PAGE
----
If we’re being honest, most Christians don’t know why they believe what they do about hell. Most would likely say they get their beliefs about hell straight from the Bible, and they aren’t lying. They truly believe that, but most of what we have believed about hell isn’t directly from scripture. It’s from an era well after the original texts were written. We have the Medieval Period to thank for much of our modern beliefs about the afterlife. I would argue that what we read from scripture about the afterlife is left to our own imagination. The idea that those who reject God will live forever in a burning torture chamber is highly debated by Bible scholars, and not as cut and dry for people who read what is actually written in scripture on this subject. Being wrong about hell is scary, and I understand why for so many Christians believing in the Evangelical tradition about hell is safer than not. I guess it never hurts to have fire insurance.



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There is little debate in Christian circles that marriage is a commitment between two people to love and care for each other exclusively, and “traditional marriage” is between a man and a woman. We teach marriage principles learned from the psychological community as though they were strictly Biblical. “Biblical marriage” crosses a broad spectrum. Old Testament men married multiple wives. Paul suggested people not get married at all, and Jesus never married.

He did talk about divorce, however. Jesus said that the only grounds for divorce were in the case of adultery. Which means that other reasons deemed perfectly understandable by most today like… abuse, addiction, indifference or general unhappiness, all fall short of Biblical grounds for divorce.

If we’re being honest, Christians have for some time made concessions for divorced people out of a desire to be compassionate. Most of us wouldn’t dare tell an abused partner to go back home and “stick it out” because Jesus didn’t give them permission to leave.

I wonder if it’s not time to extend the same compassion to our LBGTQ brothers and sisters. I personally know people who considered divorcing their spouses because they were unhappy who also believe that homosexual marriage is an abomination. How can Christians extend grace to people who have done something God hates (Malachi 2:16), yet remain staunch in their resistance of same-sex partners entering into a commitment to love and care for each other exclusively?


The Bible

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The Bible is viewed by most Christians as the inspired word of God. It’s as if God himself hand wrote it and dropped this leather-bound book with that mysterious silk paper out of heaven and onto the earth. Over the years we’ve made silly arguments about what it is, what it says and what it means. Being Biblically literate has become a badge of honor above loving our neighbors for some Evangelicals, but how much do we really know the Bible for real?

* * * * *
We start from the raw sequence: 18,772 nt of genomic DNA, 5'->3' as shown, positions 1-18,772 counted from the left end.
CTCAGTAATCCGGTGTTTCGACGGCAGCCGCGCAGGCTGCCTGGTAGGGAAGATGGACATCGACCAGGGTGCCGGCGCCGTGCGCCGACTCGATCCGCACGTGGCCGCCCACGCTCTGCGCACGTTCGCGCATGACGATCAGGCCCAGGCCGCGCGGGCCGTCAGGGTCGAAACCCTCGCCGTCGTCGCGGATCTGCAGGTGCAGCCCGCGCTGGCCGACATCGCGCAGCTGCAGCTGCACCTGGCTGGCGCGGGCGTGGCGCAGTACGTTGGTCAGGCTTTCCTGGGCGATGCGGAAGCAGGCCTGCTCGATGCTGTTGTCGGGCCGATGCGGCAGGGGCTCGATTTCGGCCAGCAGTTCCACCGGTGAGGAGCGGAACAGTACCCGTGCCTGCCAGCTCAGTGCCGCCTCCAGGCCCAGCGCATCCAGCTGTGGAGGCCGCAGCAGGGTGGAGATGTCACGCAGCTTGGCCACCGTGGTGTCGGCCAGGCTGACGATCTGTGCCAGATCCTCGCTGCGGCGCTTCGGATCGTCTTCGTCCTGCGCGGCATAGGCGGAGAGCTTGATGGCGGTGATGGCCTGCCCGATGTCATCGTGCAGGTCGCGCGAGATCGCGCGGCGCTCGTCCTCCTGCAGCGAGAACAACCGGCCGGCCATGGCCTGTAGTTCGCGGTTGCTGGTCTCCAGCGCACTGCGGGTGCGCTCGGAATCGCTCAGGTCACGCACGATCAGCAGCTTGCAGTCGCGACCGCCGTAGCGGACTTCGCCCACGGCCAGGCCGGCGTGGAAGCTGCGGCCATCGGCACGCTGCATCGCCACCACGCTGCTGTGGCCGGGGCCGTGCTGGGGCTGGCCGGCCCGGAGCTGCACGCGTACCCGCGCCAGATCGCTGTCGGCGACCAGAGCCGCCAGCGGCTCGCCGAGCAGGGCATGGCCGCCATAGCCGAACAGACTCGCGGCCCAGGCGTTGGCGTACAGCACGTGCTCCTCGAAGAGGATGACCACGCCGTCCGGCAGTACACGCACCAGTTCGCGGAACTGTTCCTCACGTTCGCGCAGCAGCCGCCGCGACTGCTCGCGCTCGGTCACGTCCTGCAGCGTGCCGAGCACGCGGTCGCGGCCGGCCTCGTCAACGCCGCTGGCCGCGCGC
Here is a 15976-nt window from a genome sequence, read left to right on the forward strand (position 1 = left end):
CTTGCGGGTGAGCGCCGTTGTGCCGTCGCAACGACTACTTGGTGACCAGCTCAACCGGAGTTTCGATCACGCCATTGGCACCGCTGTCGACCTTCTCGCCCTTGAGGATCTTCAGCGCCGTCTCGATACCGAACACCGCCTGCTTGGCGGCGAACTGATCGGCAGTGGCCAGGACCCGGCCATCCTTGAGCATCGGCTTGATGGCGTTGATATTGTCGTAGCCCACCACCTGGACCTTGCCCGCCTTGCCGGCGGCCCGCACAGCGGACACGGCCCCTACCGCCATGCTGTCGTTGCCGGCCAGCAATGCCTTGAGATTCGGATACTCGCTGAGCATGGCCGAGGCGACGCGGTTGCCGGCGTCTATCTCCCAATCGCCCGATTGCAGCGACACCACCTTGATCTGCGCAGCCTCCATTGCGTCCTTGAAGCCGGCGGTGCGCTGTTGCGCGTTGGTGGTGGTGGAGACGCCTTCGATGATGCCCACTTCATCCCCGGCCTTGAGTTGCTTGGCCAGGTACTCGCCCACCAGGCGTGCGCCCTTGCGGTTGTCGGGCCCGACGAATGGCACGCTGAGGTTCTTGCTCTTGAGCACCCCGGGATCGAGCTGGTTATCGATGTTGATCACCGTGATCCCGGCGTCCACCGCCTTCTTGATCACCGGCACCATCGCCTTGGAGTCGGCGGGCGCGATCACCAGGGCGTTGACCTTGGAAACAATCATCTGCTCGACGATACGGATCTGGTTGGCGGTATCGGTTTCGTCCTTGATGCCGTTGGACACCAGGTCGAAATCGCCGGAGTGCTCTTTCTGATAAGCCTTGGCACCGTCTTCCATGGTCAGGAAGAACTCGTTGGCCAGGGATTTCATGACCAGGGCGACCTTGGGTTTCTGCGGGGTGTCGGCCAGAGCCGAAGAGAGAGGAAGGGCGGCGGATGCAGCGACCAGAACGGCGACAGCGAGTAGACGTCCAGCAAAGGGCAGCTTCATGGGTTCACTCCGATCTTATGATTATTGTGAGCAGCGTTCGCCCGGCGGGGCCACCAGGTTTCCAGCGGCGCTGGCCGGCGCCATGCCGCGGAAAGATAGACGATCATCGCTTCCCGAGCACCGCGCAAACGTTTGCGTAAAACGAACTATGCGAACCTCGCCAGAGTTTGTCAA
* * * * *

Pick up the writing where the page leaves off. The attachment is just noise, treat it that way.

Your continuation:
If we’re being honest, the Bible is puzzling. It’s mysterious. Its “facts” don’t always line up, and some of its ideas are underdeveloped. If you’re thinking to yourself, “that sounds human” you’d be correct. It does. That’s the point. As much as there have been arguments made about the perfection of scripture, it’s long past time we admit that it’s not perfect. Too many human hands have been on it for it to be perfect. The writers, editors, and translators were all human beings, and we the interpreters are also human beings. Our faith to believe that God inspired the writers of the Bible has to come from outside the Bible itself. Trusting its words in our modern context is also trusting that the human beings who canonized it totally nailed it.

You see, Christianity as are all world religions, is about faith. Faith isn’t knowing. Faith is faith. We believe some things. We don’t know why sometimes, we just do. Life often presents us with pieces of a puzzle, but not the whole thing. We piece it together as best we can, but sometimes there are large parts of the picture missing. That part we fill in is faith. It’s foolish to try and convince ourselves or others not to look at the pieces that are missing or worse, to try and act like there aren’t pieces missing at all. There are lots of things from the Bible that we as Christians don’t know, but we believe. That’s beautiful! That makes us fully alive and fully human because we aren’t using our energy trying to do God’s job of knowing everything. There are many things we don’t know, but we believe them. Believing and knowing are not always mutually exclusive, but they can be. (SELAH)

We have tried to make the Bible the authority on science, history, politics, and religion, but outside of religion, the Bible isn’t the most accurate accounting of those categories. Trying to make it authoritative on the subject matter it’s not intended to be the authority on diminishes its beauty and lessens its effectiveness in the world. The same can be said of us Christians. Maybe it’s time we just are honest about who we are and what we truly believe.

We encourage sharing by clicking on any of the sharable tabs below. Feel free to leave a comment below as well. Thanks for reading.